Growing laws for growing fraud!
31 October 2022
It took the outbreak of a pandemic to springboard the everyday Indian’s tryst with the digital medium. However, the pandemic (and the resultant lockdowns) and the rise of fraudulent acts online are strongly co-related as well. New technologies have come at a dizzying pace. It takes a fair bit of time for people to get confident in their understanding and use of new technology, and this window presents a Goldilocks zone for those looking to profit from people’s uncertainty and naïveté.
Proof of this can be seen from the dizzying rise in the number of consumer complaints in the last year alone. The Advertising Standards Council of India (ASCI) processed 5,532 ads in 2021 , an increase of 62% over 2020. Of the 5,532 ads processed, 48% belonged to the digital medium.
Existing laws – even those as recent as the Consumer Protection Act, 2019 – or stricter policing acts didn’t pack the needed punch, and a changed approach was required. Below is a short analysis of the initiatives taken by the government, judiciary and India Inc., respectively.
The industry leads by example – Influencers, NFTs and crypto under dedicated self-regulatory guidelines
Product sales skyrocket when endorsed by celebrities (or influencers, in the context of social media). And when influencers endorse products without due diligence, their fans pay for bogus products. In 2021, ASCI, a self-regulatory body, published the Guidelines for Influencer Advertising in Digital Media. These mandate clear disclosures by advertisers and influencers that the social media post is a result of sponsorship or a paid-partnership.
Of late, many have been bitten by the NFT purchase and crypto-trading bug. Cryptocurrency Indexes solicited business through promising advertisements. What they didn’t report adequately was that cryptocurrency is an unregulated space, with no legal recourse to aggrieved persons. ASCI took charge again and in February 2022, it released the Guidelines for Advertising Virtual Digital Assets and linked services (VDA guidelines), which ensure that crypto and NFT ads do not guarantee future rewards, describe crypto as a solution to money problems, or in any way downplay the risk associated therewith.
Though ASCI is a private, self-regulating body, it carries tremendous influence. Its members include the most reputed brand and advertisers of India Inc, who are conscious about complying with ASCI’s policies on various subjects. Thus, even if ASCI’s policies are not legally binding, one is hopeful that they will be followed by the industry.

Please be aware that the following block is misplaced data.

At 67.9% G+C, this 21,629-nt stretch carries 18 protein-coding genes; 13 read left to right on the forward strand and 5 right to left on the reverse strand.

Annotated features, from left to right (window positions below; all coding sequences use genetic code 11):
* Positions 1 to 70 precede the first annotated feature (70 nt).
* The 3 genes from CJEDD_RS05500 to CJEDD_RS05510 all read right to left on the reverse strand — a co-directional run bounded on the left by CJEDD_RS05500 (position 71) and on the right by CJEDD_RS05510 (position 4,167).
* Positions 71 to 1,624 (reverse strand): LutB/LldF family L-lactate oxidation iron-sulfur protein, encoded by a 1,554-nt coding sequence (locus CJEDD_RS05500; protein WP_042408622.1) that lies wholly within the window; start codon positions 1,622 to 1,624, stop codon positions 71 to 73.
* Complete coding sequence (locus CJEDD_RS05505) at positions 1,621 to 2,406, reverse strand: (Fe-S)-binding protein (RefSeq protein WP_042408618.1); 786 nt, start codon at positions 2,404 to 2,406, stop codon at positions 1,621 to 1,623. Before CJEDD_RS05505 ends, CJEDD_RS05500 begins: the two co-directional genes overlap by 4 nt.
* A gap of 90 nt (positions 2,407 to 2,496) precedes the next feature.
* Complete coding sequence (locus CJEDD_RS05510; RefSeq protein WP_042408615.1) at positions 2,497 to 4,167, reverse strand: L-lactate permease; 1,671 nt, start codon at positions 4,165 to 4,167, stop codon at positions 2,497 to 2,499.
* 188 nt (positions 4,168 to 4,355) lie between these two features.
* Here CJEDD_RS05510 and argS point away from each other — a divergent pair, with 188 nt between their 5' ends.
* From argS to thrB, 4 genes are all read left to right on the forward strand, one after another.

The government’s response – New, legally binding guidelines
Recently, on June 9, 2022, the government brought in force the Guidelines for the Prevention of Misleading Advertisements, 2022. Discouraging misinformation as a whole, they lay special emphasis on influencer endorsements; bait-ads, surrogate advertising and brand-extensions, ads targeted at children. Enacted under the Consumer Protection Act, their violation attracts heavy fines of up to Rs1 million (US$12,135) and Rs5 million (US$60,675) for repeat offences.
The Misleading Ads Guidelines aren’t as instructive as the ASCI guidelines, and one may need to turn to the latter to clear grey areas (such as the content and placing of a disclaimer showing association between an influencer and a brand; or defining situations where brand-extension is and isn’t legitimate). What is of most important, however, is that they fix the problem faced by the ASCI guidelines, by having the force of law!
The judiciary’s initiative
The sheer number of cases of domain name frauds that the judiciary is addressing is noteworthy. Fraudsters register domain names by imitating well-known brands to offer fake dealerships, fake jobs etc. They dupe innocent customers, demand money as security deposits, and are untraceable thereafter, leaving brand owners to suffer infringement and disrepute, and victims running pillar to post seeking justice.
For a few years, courts passed orders to take-down domain names, direct banks to freeze accounts where money was transferred. This wasn’t adequate. Often, domain name registrars (DNRs) were found to be asking for inadequate details from registrants, thus, posing a big problem for the machinery to identify those behind the scams.
Realizing the need for a macro-solution, the Delhi High Court (amongst other courts) has taken the initiative of clubbing all DNR disputes under one umbrella (Dabur India Limited v. Ashok Kuma & Ors., CS COMM 135/2022 and a batch of many other cases), and is working on a new, inspired way of judicial policymaking. The court has called out non-compliance by DNRs of the Intermediary Guidelines, 2021, by failing to appoint grievance redressal officers, failing to take down web pages despite court orders (amongst others). Thus, DNRs have been made aware of their risk of losing safe harbour. Similarly, the court has directed the Ministry of Electronics and Information Technology (MeITY) to have consultations with all participants in the digital ecosystem (ICANN, NIXI, telecommunications department, police, DNRs, etc.) to identify the key problems and solutions to curb the menace of online frauds.
These cases are still pending adjudication, but in a short span of time, they have created intense pressure and have jolted the ecosystem. The coming months carry the promise of a fast-tracked and holistic solution.
A new approach is emerging, with different sections of the Indian machinery taking charge, keeping in mind their differing areas of influence. If it stands the test of time, this approach can serve as a model for problem solving.